Mathematicians use technical terms like those discussed above when they are doing mathematics and they also use ordinary language words in their ordinary senses. In addition there are terms used in discussing mathematics such as HARD AND SOFT MATHEMATICS, HANDWAVING and PATHOLOGICAL which are part of the occupational slang of mathematics.



  • Karen Hunger Parshall James Joseph Sylvester, Johns Hopkins. 2006. Amazon. (See index entry “Sylvester, James Joseph, neologism and.”
  • Reuben Hersh Math Lingo vs. Plain English: Double Entendre, American Mathematical Monthly, (1997), 48-51. Excerpt and Follow-up.
  • Roget’s Thesaurus, the Wikipedia artcle on the famous reference book.
  • Norman E. Steenrod, Paul R. Halmos, Menahem M. Schiffer, and Jean A. Dieudonné. How to Write Mathematics. American Mathematical Society, Providence, RI, USA, 1973. Amazon
  • P. R. Halmos  How to write mathematics, L’Enseignement Mathématique, Vol.16 (1970).
  • Donald E. Knuth, Tracy Larrabee, and Paul M. Roberts Mathematical Writing.
  • R. P. Boas Can We Make Mathematics Intelligible? American Mathematical Monthly, (1981), 727-731.
  • Nicholas J. Higham Handbook of Writing for the Mathematical Sciences, SIAM, 1998 Second Edition. homepage. The large bibliography is available on-line.
  • Bernard Ycart How to Write Mathematics has useful links.
  • Charles Wells The Language of Math.
  • Wikipedia Mathematical jargon discusses some of the occupational slang used by mathematicians.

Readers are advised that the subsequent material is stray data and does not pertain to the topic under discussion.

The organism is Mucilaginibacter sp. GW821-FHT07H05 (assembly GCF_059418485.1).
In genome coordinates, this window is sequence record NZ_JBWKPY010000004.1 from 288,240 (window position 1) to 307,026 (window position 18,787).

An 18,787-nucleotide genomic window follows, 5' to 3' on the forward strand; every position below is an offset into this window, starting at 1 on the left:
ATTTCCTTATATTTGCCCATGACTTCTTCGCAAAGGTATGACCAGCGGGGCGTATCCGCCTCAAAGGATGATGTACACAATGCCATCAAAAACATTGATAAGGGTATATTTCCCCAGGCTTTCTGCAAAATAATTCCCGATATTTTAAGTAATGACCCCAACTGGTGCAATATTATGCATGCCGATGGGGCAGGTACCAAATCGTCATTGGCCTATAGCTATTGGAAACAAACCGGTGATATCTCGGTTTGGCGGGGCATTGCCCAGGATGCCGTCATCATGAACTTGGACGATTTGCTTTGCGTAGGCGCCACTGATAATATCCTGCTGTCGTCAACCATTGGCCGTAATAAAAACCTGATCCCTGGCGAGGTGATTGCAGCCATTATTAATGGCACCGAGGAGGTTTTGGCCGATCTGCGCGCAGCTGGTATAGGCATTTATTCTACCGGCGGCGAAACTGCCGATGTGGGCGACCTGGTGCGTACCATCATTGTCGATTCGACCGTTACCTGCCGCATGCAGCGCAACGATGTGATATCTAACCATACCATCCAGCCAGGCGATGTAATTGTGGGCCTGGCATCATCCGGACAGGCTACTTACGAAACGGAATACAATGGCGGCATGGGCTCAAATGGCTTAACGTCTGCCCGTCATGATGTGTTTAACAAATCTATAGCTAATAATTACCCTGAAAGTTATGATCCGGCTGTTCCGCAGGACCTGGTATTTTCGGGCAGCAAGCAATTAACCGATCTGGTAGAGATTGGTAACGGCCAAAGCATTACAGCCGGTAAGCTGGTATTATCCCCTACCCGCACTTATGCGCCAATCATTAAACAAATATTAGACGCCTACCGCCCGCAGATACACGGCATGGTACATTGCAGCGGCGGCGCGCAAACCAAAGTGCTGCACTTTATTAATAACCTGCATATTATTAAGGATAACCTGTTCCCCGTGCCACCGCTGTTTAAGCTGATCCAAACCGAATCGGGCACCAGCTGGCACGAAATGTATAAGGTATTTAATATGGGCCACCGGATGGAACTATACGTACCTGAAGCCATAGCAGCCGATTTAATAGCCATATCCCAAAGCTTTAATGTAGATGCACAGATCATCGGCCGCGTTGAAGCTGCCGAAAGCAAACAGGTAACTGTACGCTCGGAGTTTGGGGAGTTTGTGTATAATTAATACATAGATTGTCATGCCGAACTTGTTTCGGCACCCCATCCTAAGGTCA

The following do not treat mathematical words yet they offer insights into the way mathematical words are formed and how they change. 

  • Richard Nordquist Introduction to Etymology: Word Histories.
  • David Crystal Words, Words, Words, Oxford University Press. 2006. Amazon
  • Ronald Carter Vocabulary, second edition Routledge 1998.   Amazon
  • John Algeo The Taxonomy of Word Making, Word, 29, (1978), 122-31.
  • John Algeo Fifty Years among New Words, Cambridge 1993. Amazon.


The use of words in mathematics is taken very seriously by those involved in teaching mathematics. There are societies and the journals include the British Society for Research into Learning Mathematics and Journal of Mathematical Behavior.


































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An example: bootstrap


Bootstrap introduction

Bootstrap story